Benjamin Franklin was born in Boston, on the 17th of January, 1706.
He was one of the most extraordinary human beings the world has
ever known. Born into the family of a Boston candle maker, Benjamin
Franklin became the most famous American of his time. He helped
found a new nation and defined the American character. Writer,
inventor, diplomat, businessman, musician, scientist, humorist,
civic leader, international celebrity and genius.
Benjamin Franklin was the tenth of seventeen children. As a child, his father planned for him to be a clergyman, but they were in no financial state for that to happen. Due to lack of money, Ben only attended one year of school. Instead of schooling him, his father sent him off to apprentice to his older brother at a printing shop.
From 1730 to 1748 Franklin worked hard in the printing business and became very successful. By 1734 he was public printer for New Jersey and Delaware as well and later became Maryland's official printer.
In 1728 at the age of 22, he started his own print shop with a partner, Hugh Meredith. The two of them published a weekly newspaper called The Pennsylvania Gazette. In 1730 Franklin bought Meredith's share of the business.
Franklin married Deborah Read, the daughter of his first landlady, in 1730. She was an uneducated woman who did not share Franklin's interest in books and science. She was devoted to him, however, and was a cheerful and thrifty wife. Franklin had three children: Francis Folger, who died in childhood of smallpox; Sarah, who married a merchant; and William, who became governor of New Jersey.
Franklin's most popular publication was 'Poor Richard's Almanack', which first appeared in 1732. The 'Almanack' was a calendar and weather forecast for the year, and it contained amusing stories, jokes, and proverbs. The homely sayings, which Franklin published under the pen name Richard Saunders, made him famous as a rustic philosopher. It was "Poor Richard" who said:
Early to bed, early to rise Makes a man healthy, wealthy, and wise.
By 1748 Franklin had earned enough money to leave his printing business. He bought a 300-acre farm near Burlington, N.J., and retired to give his time to science and public service. Ben filled many public offices. He was a clerk of the Pennsylvania Assembly from 1736 to 1751 and a member of the Assembly from 1751 to 1764. From 1737 to 1753 he served as deputy postmaster of Philadelphia.
Before stamps were used a person had to collect his mail at the post office and pay for it. Franklin stopped the money loss on unclaimed mail in Philadelphia by printing in his paper the names of persons who had mail awaiting them. He also developed a simple, accurate way of keeping post-office accounts.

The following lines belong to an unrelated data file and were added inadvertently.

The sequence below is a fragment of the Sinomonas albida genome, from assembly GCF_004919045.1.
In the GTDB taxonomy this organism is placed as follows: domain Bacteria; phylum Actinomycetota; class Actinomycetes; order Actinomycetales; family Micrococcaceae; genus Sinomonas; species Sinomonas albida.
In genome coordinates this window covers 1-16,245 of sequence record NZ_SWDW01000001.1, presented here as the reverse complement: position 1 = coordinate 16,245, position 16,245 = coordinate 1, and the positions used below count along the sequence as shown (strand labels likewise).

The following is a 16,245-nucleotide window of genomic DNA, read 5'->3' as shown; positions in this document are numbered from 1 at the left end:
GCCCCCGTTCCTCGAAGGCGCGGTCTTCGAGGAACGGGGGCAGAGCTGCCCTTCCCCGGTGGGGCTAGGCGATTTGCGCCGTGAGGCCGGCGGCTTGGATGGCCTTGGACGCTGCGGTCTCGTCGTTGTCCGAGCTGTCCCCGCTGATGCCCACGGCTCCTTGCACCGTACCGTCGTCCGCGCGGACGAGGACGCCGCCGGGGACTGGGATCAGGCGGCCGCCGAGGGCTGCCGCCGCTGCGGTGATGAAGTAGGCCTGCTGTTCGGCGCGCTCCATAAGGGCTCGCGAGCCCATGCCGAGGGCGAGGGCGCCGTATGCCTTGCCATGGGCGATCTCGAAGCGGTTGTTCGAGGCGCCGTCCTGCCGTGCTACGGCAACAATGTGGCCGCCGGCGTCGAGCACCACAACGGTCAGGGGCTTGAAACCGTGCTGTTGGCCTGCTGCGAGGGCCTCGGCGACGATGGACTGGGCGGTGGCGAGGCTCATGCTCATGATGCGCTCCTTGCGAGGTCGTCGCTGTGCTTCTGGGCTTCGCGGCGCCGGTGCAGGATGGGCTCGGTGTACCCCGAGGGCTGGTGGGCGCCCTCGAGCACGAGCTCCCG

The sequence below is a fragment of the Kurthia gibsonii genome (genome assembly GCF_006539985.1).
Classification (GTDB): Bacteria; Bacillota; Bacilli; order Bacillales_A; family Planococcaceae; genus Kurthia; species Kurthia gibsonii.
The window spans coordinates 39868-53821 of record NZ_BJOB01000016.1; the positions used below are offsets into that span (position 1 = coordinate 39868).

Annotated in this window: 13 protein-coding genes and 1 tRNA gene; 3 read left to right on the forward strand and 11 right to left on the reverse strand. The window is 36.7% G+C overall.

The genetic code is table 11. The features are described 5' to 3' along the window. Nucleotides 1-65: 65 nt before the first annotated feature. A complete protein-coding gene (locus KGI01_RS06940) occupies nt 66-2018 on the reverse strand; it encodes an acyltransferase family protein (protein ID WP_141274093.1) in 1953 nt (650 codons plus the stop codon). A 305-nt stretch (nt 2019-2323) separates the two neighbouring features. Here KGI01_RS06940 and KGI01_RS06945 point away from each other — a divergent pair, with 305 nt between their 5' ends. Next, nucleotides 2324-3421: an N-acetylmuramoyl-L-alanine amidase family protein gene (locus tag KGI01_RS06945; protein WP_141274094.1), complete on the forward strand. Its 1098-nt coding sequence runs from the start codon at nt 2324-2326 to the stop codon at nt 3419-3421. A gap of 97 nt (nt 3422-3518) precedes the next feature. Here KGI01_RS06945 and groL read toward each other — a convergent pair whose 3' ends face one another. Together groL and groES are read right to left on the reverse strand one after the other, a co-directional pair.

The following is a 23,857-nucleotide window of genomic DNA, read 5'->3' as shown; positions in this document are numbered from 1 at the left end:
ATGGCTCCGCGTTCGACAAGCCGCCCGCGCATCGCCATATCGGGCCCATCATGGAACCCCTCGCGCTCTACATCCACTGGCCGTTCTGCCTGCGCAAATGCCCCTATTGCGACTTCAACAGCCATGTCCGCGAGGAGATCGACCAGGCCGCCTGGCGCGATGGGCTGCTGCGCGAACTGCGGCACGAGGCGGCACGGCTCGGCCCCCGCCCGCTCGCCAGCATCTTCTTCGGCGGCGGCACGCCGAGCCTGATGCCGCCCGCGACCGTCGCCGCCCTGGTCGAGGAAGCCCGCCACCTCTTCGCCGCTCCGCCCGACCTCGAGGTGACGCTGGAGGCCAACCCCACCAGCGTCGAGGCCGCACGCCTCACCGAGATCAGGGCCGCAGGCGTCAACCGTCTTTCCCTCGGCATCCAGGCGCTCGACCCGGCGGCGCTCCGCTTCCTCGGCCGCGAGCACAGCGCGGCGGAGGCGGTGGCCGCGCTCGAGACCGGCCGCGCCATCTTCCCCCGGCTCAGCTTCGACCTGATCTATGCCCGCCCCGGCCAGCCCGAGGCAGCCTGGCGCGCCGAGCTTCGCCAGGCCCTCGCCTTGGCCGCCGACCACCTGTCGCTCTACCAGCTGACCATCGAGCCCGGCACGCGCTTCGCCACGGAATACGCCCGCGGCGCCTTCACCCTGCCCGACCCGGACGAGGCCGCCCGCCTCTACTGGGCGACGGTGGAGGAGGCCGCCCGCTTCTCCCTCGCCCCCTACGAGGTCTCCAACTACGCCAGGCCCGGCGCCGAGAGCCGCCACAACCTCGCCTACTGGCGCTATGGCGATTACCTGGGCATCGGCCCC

In 1753 Franklin was made deputy postmaster general for all the colonies. At the time he took office weeks were required for mail to travel by stagecoach from one part of the country to another. Postage fees were set by weight and distance, and clerks and customers frequently argued about the distance between towns. Franklin ended these arguments. He invented a machine that, attached to the hub of a carriage, measured distance.
One of the most famous of his many inventions was the Franklin stove. Houses in his time were poorly heated by drafty open fireplaces. Franklin's stove stood in the fireplace, but its grate extended out into the room. This heater cast warmth in all directions. Pennsylvania's governor urged Franklin to patent his invention, but he refused. He wanted the stoves to be made cheaply so that many people could buy and use them. For more than a hundred years the Franklin stove brought comfort to thousands of families. The stove became popular again in the 1980s. Ben Franklin patented none of his inventions.
In his lifetime Franklin was recognized as one of the great scientific thinkers of the world. His contributions included pioneer studies of heat conduction and the origin of storms. His most important work, however, was done with electricity.
Benjamin Franklin is best known as one of the Founding Fathers who drafted the Declaration of Independence and the Constitution of the United States.
He also negotiated the 1783 Treaty of Paris, which ended the Revolutionary War.
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